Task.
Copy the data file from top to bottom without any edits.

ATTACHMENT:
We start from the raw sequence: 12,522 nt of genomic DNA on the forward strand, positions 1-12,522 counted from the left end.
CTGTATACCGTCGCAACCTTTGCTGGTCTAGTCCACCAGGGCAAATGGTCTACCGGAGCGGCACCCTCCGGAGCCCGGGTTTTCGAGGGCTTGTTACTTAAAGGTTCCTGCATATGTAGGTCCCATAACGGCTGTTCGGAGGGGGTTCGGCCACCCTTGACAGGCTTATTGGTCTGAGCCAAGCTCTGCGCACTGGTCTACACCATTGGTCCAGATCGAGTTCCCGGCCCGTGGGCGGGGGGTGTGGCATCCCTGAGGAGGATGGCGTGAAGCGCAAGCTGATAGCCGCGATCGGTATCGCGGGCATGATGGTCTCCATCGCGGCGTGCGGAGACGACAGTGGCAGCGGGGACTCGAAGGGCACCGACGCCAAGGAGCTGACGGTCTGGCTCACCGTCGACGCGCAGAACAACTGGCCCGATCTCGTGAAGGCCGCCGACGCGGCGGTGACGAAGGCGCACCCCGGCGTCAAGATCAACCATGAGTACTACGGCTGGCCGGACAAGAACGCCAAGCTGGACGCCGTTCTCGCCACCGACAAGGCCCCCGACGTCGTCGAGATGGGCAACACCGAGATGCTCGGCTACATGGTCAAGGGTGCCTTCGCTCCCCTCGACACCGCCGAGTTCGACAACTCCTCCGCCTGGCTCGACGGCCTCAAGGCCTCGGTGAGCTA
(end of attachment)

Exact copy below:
We start from the raw sequence: 12,522 nt of genomic DNA on the forward strand, positions 1-12,522 counted from the left end.
CTGTATACCGTCGCAACCTTTGCTGGTCTAGTCCACCAGGGCAAATGGTCTACCGGAGCGGCACCCTCCGGAGCCCGGGTTTTCGAGGGCTTGTTACTTAAAGGTTCCTGCATATGTAGGTCCCATAACGGCTGTTCGGAGGGGGTTCGGCCACCCTTGACAGGCTTATTGGTCTGAGCCAAGCTCTGCGCACTGGTCTACACCATTGGTCCAGATCGAGTTCCCGGCCCGTGGGCGGGGGGTGTGGCATCCCTGAGGAGGATGGCGTGAAGCGCAAGCTGATAGCCGCGATCGGTATCGCGGGCATGATGGTCTCCATCGCGGCGTGCGGAGACGACAGTGGCAGCGGGGACTCGAAGGGCACCGACGCCAAGGAGCTGACGGTCTGGCTCACCGTCGACGCGCAGAACAACTGGCCCGATCTCGTGAAGGCCGCCGACGCGGCGGTGACGAAGGCGCACCCCGGCGTCAAGATCAACCATGAGTACTACGGCTGGCCGGACAAGAACGCCAAGCTGGACGCCGTTCTCGCCACCGACAAGGCCCCCGACGTCGTCGAGATGGGCAACACCGAGATGCTCGGCTACATGGTCAAGGGTGCCTTCGCTCCCCTCGACACCGCCGAGTTCGACAACTCCTCCGCCTGGCTCGACGGCCTCAAGGCCTCGGTGAGCTA